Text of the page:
You’re right and that’s a better question. You asked what I like to listen to when I cool out and just that phrase is awesome. But your other point is, “Hey man, your music is specifically this.” And I would agree and disagree. I make freak-out music and I love freak-out music. I consider it to be omni-tempo and it’s kind of like every fucking genre. There’s no rules and no limits and I want it to be fucking heavy and crazy and bonkers.

That’s kind of how I’ve been with music for a long time. However, each album does have what I call a “meltdown moment” to it, and that’s reflective of my love for down-tempo and trip-hop and acid. “Butterfly” on this latest record is a good example of that and before that, the Ellie Golding “Lights” remix and “Above and Beyond” on the last record, too. You can go through each one and you can find that one little meltdown moment—if not more—just because, you know, it is important to have music for all moods. But if I had to pick one it would have to be freak-out music.

For someone who has been doing this for 20 years, do you feel like you’ve been getting the recognition and respect that you deserve or do you even care?

No, I haven’t and no I don’t care. If I was doing this for recognition I would probably look much different. I would probably always have sunglasses on. My hair would be the right style. I would probably wear a leather jacket. My pants would be tight when they needed to be tight. I might show off my ankles if it was hip. I would be flashier. I’m doing this one million percent for the love. I’m absolutely fueled by an unstoppable force of appreciation for being alive and I’m authentically stunned on a daily basis at how mesmerizing life is.

Let’s say neon colors are what’s in right now and you could say that you’ve been wearing neon for the last 20 years. Is it annoying?

That’s a great way of putting it. It makes me smile for several reasons. It’s fun to watch people discover something. Let’s say you love a strawberry and you watch someone who’s never had a strawberry enjoy a strawberry. Why would you hate them for loving a strawberry? You can’t de-validate their love for a strawberry like, “Dude, I loved strawberries 10 years ago!” If I love strawberries and 10 million other people love strawberries it doesn’t make the strawberry taste different to me. It’s not like, “Oh shit, people are on to this shit. I got to move onto the next thing.” It’s, “Fuck it—I love strawberries!”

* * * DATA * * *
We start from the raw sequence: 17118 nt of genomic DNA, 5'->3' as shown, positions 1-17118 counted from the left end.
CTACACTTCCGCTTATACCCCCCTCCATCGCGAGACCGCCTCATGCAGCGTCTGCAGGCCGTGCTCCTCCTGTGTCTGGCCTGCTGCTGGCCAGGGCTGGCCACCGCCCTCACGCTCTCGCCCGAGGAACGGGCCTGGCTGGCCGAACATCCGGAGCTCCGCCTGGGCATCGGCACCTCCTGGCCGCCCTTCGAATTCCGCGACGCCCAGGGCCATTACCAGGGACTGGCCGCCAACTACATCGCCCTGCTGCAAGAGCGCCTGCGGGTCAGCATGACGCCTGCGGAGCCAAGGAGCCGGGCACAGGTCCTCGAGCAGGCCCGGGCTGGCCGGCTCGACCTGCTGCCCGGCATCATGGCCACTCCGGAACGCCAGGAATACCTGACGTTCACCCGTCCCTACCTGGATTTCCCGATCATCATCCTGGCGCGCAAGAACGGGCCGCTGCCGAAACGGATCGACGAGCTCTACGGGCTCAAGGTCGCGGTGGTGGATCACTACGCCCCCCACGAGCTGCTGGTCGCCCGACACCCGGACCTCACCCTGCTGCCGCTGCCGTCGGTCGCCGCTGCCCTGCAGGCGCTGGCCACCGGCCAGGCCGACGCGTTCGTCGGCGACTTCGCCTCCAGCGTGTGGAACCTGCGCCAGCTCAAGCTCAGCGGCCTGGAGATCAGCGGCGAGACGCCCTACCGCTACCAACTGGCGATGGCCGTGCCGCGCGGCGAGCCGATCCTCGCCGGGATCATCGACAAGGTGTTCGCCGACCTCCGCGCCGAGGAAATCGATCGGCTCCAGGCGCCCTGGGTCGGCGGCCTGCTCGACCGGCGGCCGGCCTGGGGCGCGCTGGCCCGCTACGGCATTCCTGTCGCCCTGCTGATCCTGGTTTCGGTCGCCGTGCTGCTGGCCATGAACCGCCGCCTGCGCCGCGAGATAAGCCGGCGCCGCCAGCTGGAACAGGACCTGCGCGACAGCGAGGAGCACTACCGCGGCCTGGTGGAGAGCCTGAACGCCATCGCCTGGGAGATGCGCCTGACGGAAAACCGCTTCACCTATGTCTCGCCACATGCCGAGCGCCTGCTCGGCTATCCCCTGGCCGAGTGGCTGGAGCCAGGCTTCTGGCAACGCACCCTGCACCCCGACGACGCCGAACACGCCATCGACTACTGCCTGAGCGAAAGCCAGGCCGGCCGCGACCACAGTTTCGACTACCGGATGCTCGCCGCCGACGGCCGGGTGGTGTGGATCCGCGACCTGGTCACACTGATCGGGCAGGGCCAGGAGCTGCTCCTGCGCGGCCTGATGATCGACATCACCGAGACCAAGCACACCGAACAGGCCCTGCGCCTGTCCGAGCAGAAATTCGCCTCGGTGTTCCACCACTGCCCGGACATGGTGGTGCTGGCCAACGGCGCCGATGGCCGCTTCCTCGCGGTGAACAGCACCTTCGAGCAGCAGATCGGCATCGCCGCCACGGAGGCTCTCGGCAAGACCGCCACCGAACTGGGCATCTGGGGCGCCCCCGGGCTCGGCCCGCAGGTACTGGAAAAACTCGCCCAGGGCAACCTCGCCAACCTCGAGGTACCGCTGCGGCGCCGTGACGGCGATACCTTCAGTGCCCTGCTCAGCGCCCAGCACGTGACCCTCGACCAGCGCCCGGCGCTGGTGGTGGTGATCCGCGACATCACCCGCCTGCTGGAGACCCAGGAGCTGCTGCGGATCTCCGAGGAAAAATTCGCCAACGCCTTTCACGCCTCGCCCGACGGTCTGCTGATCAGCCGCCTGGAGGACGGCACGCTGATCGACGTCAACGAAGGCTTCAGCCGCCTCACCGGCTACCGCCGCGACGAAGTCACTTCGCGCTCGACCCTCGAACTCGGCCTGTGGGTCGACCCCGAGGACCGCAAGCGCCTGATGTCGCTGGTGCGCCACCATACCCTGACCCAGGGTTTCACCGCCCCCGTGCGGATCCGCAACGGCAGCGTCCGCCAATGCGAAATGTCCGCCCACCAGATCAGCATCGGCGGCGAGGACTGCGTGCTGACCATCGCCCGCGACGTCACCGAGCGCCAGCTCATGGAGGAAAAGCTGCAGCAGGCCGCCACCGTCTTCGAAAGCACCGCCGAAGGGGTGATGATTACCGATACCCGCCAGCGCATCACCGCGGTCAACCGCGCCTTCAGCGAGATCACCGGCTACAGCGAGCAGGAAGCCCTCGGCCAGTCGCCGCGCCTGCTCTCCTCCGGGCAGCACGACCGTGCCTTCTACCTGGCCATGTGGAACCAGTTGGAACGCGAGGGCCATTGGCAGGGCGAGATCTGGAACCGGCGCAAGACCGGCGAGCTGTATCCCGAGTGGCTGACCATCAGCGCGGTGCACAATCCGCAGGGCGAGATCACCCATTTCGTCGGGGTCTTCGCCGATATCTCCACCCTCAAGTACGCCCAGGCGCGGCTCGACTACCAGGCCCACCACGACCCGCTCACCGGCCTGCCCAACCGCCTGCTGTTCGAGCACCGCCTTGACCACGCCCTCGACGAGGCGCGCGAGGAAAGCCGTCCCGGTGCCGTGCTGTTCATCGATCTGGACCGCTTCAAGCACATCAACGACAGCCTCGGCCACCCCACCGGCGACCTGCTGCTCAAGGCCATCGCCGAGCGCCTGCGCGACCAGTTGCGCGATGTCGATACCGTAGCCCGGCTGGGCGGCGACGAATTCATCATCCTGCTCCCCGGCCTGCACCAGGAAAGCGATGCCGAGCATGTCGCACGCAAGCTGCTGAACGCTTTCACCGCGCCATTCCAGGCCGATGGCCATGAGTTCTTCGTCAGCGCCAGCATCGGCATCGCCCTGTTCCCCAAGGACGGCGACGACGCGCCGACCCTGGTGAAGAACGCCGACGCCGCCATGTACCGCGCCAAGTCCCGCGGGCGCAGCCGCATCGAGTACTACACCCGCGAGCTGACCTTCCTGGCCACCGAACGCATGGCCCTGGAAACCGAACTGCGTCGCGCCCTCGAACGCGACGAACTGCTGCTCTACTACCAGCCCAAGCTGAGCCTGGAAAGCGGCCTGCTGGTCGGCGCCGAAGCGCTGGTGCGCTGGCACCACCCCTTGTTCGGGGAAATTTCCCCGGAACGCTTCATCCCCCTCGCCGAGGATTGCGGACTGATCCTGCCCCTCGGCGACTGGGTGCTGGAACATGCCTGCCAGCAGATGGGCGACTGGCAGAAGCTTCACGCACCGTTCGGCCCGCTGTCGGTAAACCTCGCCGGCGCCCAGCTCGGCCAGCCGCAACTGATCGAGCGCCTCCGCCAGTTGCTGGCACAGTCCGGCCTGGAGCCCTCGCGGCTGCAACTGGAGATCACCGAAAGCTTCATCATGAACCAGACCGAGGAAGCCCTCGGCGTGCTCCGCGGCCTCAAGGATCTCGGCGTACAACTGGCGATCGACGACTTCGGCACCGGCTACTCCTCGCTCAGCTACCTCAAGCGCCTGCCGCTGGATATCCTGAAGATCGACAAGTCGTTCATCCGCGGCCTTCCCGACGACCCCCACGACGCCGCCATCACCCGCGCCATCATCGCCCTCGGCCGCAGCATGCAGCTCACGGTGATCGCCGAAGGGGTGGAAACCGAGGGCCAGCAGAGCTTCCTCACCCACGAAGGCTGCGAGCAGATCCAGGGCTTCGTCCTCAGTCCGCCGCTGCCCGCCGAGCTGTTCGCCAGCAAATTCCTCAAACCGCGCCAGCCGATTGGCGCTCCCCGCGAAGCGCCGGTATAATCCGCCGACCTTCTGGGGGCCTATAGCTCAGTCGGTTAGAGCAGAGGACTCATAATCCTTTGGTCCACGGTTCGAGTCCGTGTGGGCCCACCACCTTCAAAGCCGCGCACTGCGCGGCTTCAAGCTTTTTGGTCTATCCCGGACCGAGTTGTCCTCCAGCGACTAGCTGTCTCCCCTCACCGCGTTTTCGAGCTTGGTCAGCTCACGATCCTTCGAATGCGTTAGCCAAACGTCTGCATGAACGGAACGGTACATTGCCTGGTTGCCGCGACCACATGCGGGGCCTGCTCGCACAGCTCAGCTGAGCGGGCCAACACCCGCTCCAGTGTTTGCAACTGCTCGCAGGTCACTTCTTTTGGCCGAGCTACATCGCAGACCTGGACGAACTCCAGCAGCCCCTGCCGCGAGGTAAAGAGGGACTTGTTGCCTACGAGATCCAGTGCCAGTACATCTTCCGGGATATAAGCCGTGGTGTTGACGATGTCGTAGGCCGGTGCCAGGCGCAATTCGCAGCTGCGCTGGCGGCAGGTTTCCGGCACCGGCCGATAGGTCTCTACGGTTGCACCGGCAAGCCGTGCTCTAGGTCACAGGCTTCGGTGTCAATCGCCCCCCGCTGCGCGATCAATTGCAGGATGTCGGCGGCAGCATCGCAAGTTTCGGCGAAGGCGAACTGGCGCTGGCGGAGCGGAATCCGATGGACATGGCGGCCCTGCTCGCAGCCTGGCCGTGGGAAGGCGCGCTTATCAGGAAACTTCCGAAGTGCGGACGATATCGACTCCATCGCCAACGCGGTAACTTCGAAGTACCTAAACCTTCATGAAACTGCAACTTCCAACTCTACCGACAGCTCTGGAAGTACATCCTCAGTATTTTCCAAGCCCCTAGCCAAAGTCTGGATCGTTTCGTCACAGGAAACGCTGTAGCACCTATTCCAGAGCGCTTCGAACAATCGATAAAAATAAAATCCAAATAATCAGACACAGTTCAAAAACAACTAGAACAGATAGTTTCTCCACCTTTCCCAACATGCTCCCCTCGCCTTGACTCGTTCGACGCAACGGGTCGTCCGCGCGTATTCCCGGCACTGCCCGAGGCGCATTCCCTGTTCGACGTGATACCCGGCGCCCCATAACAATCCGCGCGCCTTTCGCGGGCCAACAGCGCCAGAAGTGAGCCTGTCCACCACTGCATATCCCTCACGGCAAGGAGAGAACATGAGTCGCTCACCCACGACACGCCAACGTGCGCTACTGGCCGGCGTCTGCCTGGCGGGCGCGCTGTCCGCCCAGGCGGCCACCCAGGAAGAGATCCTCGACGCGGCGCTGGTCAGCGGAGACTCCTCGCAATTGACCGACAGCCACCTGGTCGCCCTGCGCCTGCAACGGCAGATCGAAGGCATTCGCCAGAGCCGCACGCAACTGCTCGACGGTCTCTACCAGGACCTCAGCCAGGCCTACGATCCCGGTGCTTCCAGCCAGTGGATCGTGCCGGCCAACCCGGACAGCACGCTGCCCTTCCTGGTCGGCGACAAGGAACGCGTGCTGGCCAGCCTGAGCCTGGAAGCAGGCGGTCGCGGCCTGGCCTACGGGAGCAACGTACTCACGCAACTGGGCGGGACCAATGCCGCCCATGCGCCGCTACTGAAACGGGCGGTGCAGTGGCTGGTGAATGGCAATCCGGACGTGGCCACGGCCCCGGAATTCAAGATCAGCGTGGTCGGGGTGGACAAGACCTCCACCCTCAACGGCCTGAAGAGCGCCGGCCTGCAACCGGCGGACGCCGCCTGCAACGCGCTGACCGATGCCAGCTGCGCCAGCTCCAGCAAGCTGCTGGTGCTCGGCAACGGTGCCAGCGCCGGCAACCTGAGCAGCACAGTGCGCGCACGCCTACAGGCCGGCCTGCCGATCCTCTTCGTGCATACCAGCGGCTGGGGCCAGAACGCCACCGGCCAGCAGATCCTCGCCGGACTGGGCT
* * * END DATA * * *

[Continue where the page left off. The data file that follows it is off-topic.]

How do you feel about the success of Flo Rida’s single “Good Feeling”?

I think that it is deserved because it is extremely digestible music. When you have trance or house music, it’s essentially modern disco and it’s playing a beat that you can hear in a disco dance club or a roller rink or a 24-hour fitness center. And everyone knows it and everyone’s used to it in Europe or South America. It’s on every radio station. It’s what’s on every commercial and essentially the ‘80s was full of that—whether it was Tears for Fears or Madonna. Pop music has always had that kind of electronic dance beat underneath it. Michael Jackson also.

Flo Rida actually asked me to make beats for that record and I turned it down, not to be snotty or anything. But I knew that I did not have the sounds for that. I didn’t want to make the sound for that. The way that it came out is the way that he probably needed and wanted, but it’s not really my sound. My ears don’t gravitate towards that kind of music for some reason. But no disrespect, because music is a pretty personalized thing and I respect everyone having diverse tastes.